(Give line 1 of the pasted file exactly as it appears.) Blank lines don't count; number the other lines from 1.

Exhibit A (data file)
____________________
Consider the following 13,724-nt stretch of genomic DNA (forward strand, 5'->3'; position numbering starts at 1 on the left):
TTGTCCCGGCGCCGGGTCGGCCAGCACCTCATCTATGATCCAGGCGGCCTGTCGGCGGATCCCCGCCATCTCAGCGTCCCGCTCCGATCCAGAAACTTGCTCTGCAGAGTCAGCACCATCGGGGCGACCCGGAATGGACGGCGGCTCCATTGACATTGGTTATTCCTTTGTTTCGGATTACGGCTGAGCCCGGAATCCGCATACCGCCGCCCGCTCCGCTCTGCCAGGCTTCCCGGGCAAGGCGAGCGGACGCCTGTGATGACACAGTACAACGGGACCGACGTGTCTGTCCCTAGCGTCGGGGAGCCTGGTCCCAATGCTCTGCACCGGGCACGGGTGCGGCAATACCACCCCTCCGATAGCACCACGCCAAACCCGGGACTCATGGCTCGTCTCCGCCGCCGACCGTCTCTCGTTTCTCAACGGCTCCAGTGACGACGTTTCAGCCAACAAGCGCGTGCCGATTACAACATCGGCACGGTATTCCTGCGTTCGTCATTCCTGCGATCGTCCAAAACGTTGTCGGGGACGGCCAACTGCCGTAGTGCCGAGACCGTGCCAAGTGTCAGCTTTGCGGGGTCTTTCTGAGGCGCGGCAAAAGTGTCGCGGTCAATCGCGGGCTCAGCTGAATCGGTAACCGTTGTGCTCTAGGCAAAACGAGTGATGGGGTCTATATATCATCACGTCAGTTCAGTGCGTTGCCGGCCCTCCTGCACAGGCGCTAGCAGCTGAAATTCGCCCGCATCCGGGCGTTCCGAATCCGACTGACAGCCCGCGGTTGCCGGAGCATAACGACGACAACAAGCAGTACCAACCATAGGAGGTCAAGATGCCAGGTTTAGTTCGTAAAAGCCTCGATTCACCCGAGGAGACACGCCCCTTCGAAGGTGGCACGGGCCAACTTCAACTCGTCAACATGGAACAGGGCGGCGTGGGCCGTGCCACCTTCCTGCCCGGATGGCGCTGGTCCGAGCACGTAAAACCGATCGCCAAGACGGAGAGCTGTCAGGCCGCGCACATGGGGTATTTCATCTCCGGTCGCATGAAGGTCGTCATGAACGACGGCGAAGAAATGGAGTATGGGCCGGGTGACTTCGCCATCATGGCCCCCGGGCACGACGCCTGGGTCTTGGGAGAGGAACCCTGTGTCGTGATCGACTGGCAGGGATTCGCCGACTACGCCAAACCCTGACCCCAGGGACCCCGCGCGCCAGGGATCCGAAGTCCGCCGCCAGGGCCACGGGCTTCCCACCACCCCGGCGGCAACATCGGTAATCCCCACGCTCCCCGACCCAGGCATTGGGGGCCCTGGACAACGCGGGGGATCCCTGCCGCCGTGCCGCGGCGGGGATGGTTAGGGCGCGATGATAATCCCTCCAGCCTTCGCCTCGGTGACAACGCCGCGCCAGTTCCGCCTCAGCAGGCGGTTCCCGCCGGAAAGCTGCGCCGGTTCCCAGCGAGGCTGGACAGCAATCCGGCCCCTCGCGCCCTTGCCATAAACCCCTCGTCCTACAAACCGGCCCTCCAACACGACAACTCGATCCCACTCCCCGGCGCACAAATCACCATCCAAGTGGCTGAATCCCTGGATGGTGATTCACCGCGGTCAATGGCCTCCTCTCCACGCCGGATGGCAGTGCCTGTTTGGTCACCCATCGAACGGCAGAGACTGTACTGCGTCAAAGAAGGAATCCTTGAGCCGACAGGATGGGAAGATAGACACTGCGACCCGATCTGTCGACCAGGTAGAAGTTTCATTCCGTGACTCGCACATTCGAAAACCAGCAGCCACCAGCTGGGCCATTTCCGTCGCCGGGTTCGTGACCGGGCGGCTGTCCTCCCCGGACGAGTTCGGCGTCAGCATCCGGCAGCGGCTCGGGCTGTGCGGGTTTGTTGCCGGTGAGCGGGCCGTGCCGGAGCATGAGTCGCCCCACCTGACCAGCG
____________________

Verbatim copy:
Consider the following 13,724-nt stretch of genomic DNA (forward strand, 5'->3'; position numbering starts at 1 on the left):